The latter and the elements comprising the ballv and socket jointsare secured in place upon the carrier 10 by bolts 98 and nuts 99 as clearly shown in Fig. l. An additional advantage pro'- vided with the ball and socket connections of the ilap members 68 and 69 with the carrier 19 resides in the fact that said ball and socket connections permit the use of annular line"contact between the ilap members 68-69 and the respective seats 24r and 16` thereof and eliminating the customary surface contact which often causes binding or sticking and prevents the valve from opening under the desired difference in pressure between the inlet and outlet sides of the valve. In the illustrated example the aforesaid line contact is secured `by roundingthe valve seats 24 and 16 as previously indicated. The line con tact referred to has the further advantagethat it permits the use of a copper or other suitable metal washer |60 on the flap members 68 and 69 for engagement with the seats 24 and 16 instead of the soft rubberwash'er heretofore generally employed for thisptupose; in practice it hasbeen found that theV generally utilized soft rubber Washers swell unevenly during use and permit unintentional leakage past the valve, which objection is entirely avoided with the illustrated construction. With the latter in actual service after the hinge or pivot bearings of the duplex valve become slightly worn, the flapl members 68 andr 69 are capable of automatically adjusting themselves by reason of the ball and socket connections with thecarrier 16 to always maintain a uniform and eiicient closure through the-imseats 24' and 16 when the valve'closes.
In practice the operation is as follows: When there is no flow through the meter the flap members 68 and 69 are seated against the seats 24 and 16 by their own weight combined with that of the carrier 16 as indicated by full lines in Fig. 1, and all parts of the meter are under the same pressure. It is assumed that the meter is set in a pipe line with a suitable control valve in the outlet pipe connected with the outlet 8 of the section Il, and that a flow 'of Water is started through the meter by the opening of this control valve which may be of any conventional form and has not been illustrated; this flow of water `developed by the opening of the aforesaid valve through the meter will obviously be through the channels that offer the least resistance. As at this stage the nap'members 66 and 69 of the duplex valve are in engagement with the seats 24 and 16 respectively, fiow of water through the main line channel |5a, Zla, |19 will be prevented and the water at rst OWv/'ill therefore pass through the chamber 29, the port 3|`and by-pass channels 22 to the outlet chamber I1a as indicated by the arrows in Fig. l.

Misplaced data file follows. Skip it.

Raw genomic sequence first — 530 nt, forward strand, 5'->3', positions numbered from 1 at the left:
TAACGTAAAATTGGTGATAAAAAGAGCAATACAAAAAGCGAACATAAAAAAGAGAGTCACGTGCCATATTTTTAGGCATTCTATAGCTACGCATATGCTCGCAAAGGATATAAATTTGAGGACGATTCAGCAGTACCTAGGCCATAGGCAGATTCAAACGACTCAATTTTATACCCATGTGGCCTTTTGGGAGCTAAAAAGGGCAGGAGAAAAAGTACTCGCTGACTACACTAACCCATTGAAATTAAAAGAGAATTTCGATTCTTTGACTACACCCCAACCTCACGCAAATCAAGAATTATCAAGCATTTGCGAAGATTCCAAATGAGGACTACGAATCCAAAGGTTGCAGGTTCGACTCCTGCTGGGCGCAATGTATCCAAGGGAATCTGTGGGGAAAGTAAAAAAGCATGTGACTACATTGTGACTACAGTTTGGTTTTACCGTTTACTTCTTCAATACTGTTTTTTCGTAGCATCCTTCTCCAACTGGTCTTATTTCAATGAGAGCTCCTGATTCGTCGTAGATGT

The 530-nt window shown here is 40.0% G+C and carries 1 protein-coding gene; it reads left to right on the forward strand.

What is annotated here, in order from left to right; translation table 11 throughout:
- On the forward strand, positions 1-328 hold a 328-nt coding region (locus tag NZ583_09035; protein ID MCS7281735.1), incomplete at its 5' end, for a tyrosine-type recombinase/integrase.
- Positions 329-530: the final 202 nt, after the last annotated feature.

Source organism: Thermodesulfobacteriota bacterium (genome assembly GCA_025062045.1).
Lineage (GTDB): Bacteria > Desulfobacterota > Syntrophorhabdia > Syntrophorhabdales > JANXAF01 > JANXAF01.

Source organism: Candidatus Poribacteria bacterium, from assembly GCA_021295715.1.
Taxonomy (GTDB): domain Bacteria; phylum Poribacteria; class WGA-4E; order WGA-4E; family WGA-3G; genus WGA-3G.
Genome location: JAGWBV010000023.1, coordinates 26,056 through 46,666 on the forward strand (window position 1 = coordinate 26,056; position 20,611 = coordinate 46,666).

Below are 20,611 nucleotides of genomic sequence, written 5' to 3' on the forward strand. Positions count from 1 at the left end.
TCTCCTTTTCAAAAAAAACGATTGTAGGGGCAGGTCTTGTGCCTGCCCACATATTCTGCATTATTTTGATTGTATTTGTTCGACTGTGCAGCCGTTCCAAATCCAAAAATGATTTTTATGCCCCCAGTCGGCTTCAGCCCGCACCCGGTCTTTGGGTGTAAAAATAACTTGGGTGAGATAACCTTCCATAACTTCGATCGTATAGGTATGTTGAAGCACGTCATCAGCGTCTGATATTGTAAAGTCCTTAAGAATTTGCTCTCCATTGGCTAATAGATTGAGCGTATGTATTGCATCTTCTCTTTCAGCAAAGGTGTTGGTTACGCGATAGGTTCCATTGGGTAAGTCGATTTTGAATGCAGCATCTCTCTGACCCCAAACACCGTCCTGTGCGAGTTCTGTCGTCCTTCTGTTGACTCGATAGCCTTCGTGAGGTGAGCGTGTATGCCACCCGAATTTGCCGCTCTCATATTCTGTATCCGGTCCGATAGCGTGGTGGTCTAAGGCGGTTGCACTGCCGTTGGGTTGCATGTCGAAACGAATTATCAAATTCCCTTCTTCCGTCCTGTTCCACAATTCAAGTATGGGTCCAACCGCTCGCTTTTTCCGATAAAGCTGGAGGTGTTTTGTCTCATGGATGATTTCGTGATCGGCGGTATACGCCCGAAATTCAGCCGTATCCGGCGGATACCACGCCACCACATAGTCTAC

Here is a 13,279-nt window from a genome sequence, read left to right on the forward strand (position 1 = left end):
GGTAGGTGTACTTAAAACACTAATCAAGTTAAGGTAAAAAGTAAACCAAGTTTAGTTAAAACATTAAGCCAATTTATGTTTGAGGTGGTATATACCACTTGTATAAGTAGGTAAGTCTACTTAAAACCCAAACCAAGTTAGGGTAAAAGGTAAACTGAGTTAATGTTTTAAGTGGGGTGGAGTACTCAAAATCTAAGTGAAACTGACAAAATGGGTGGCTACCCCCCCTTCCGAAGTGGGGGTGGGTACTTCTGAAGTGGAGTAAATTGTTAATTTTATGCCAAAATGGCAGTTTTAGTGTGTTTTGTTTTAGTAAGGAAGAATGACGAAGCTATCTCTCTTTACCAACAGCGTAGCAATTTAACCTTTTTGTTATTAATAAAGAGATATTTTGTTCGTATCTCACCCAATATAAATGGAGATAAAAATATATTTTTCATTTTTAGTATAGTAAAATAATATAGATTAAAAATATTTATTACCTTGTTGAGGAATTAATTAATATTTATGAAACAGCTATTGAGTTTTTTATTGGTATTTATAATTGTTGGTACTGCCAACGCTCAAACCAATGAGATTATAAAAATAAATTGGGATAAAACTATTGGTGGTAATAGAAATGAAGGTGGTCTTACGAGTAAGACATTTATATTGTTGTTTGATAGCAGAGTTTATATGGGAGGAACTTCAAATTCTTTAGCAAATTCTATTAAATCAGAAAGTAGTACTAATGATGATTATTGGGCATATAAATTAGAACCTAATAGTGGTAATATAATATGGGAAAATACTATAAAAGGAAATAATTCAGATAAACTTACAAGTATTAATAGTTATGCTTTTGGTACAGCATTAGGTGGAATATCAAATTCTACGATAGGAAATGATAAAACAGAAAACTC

Whenever the amount of water being used is such as to lbringy about a predetermined difference in the pressure conditions between the inlet chamber l5a and the outlet chamber lifL of say, for instance, four pounds to the square inch, the ap members 68 and 69 willbe lifted from the seats 24 and 16 and a portion of the totallow will be diverted through'the main line channel l5, Zia, |1, yand the outwardly directed chan nel 23a. The flow through the channelZSa is negligible, this channel being intended merelyto transmit the pressure head from the chamber llia to .the compartment 8|)Ft but being sumeiently large to prevent clogging. Increase of cw through the meter` willv cause the carrier 10 yto pivotally swing on the rod 13 through increasing angular distances until thev full open position is reached as indicated by dotted lines in Fig. l.
As the valve opening increases, the proportion of total flow which vpasses through the by-pass channels 22 decreases with the .result that with they valve in the full open position only a small percentage of said total flow will pass through suchby-pass channels 22. With the valvefull open the proportion of the total flow through the by-pass channels is determined by the ratio ofV the diameter of the throat-piece 2| to the diameter of. the inlet chamber I5a and by thev size of theby-pass channels 22; in the preferred construction the diameter of the inlet chamber l5a should preferably be at least twice the diameter of the throat-piece 2| so that an appreciable difference in pressure head will obtain between said inlet chamber I6SL andthe outlet chamber |'la at the outlet ends 22a ofthe bypass chan nels 22. The arrangement of the ley-pass chanvnels 22 around the throat-piece 2i, and the terminating ends thereof at said throat-piece 2|, where the pressure drop is greatest, insures a maximum hydraulic eiiciency and the diver sion of a flow through the by-pass channels 22' suiiicient to actuate the piston 36 when the flap members 68 and 69 are removed from their respective seats.